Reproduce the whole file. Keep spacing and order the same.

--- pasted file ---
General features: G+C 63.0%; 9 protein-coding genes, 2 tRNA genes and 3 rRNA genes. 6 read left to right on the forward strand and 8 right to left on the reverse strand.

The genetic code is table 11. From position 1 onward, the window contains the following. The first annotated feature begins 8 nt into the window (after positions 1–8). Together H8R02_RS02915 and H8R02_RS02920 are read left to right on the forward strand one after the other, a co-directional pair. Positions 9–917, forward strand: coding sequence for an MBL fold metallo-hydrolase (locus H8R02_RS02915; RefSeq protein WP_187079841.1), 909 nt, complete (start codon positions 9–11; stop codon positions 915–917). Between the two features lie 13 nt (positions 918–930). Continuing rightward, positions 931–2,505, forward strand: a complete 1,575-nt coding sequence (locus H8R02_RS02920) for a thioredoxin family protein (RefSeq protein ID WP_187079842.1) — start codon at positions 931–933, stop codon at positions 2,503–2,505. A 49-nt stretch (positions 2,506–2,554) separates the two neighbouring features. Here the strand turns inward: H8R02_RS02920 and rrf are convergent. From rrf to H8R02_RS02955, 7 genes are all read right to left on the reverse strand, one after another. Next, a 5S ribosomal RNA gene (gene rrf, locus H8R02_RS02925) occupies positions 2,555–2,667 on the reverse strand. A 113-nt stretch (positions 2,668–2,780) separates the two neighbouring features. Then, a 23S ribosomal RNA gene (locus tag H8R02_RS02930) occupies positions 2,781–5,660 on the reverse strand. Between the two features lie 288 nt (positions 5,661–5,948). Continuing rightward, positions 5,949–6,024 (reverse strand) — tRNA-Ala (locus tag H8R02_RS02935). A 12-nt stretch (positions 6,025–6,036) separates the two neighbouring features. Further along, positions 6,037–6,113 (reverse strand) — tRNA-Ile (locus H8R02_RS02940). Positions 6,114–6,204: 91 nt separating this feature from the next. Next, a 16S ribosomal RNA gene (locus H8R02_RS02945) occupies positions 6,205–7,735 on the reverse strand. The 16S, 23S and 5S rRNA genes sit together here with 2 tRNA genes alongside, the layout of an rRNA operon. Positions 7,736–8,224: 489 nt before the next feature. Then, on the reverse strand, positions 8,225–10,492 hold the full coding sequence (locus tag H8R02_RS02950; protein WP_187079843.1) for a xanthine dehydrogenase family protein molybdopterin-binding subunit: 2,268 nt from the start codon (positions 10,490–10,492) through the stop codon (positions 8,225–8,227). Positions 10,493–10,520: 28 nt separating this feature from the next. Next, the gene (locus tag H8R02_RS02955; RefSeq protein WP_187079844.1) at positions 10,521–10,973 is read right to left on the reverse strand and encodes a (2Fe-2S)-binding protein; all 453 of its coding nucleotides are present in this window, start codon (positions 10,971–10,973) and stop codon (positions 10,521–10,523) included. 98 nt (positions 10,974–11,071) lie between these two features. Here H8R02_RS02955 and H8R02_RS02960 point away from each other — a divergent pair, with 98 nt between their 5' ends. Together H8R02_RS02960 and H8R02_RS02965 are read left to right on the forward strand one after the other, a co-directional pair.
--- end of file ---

General features: G+C 63.0%; 9 protein-coding genes, 2 tRNA genes and 3 rRNA genes. 6 read left to right on the forward strand and 8 right to left on the reverse strand.

The genetic code is table 11. From position 1 onward, the window contains the following. The first annotated feature begins 8 nt into the window (after positions 1–8). Together H8R02_RS02915 and H8R02_RS02920 are read left to right on the forward strand one after the other, a co-directional pair. Positions 9–917, forward strand: coding sequence for an MBL fold metallo-hydrolase (locus H8R02_RS02915; RefSeq protein WP_187079841.1), 909 nt, complete (start codon positions 9–11; stop codon positions 915–917). Between the two features lie 13 nt (positions 918–930). Continuing rightward, positions 931–2,505, forward strand: a complete 1,575-nt coding sequence (locus H8R02_RS02920) for a thioredoxin family protein (RefSeq protein ID WP_187079842.1) — start codon at positions 931–933, stop codon at positions 2,503–2,505. A 49-nt stretch (positions 2,506–2,554) separates the two neighbouring features. Here the strand turns inward: H8R02_RS02920 and rrf are convergent. From rrf to H8R02_RS02955, 7 genes are all read right to left on the reverse strand, one after another. Next, a 5S ribosomal RNA gene (gene rrf, locus H8R02_RS02925) occupies positions 2,555–2,667 on the reverse strand. A 113-nt stretch (positions 2,668–2,780) separates the two neighbouring features. Then, a 23S ribosomal RNA gene (locus tag H8R02_RS02930) occupies positions 2,781–5,660 on the reverse strand. Between the two features lie 288 nt (positions 5,661–5,948). Continuing rightward, positions 5,949–6,024 (reverse strand) — tRNA-Ala (locus tag H8R02_RS02935). A 12-nt stretch (positions 6,025–6,036) separates the two neighbouring features. Further along, positions 6,037–6,113 (reverse strand) — tRNA-Ile (locus H8R02_RS02940). Positions 6,114–6,204: 91 nt separating this feature from the next. Next, a 16S ribosomal RNA gene (locus H8R02_RS02945) occupies positions 6,205–7,735 on the reverse strand. The 16S, 23S and 5S rRNA genes sit together here with 2 tRNA genes alongside, the layout of an rRNA operon. Positions 7,736–8,224: 489 nt before the next feature. Then, on the reverse strand, positions 8,225–10,492 hold the full coding sequence (locus tag H8R02_RS02950; protein WP_187079843.1) for a xanthine dehydrogenase family protein molybdopterin-binding subunit: 2,268 nt from the start codon (positions 10,490–10,492) through the stop codon (positions 8,225–8,227). Positions 10,493–10,520: 28 nt separating this feature from the next. Next, the gene (locus tag H8R02_RS02955; RefSeq protein WP_187079844.1) at positions 10,521–10,973 is read right to left on the reverse strand and encodes a (2Fe-2S)-binding protein; all 453 of its coding nucleotides are present in this window, start codon (positions 10,971–10,973) and stop codon (positions 10,521–10,523) included. 98 nt (positions 10,974–11,071) lie between these two features. Here H8R02_RS02955 and H8R02_RS02960 point away from each other — a divergent pair, with 98 nt between their 5' ends. Together H8R02_RS02960 and H8R02_RS02965 are read left to right on the forward strand one after the other, a co-directional pair.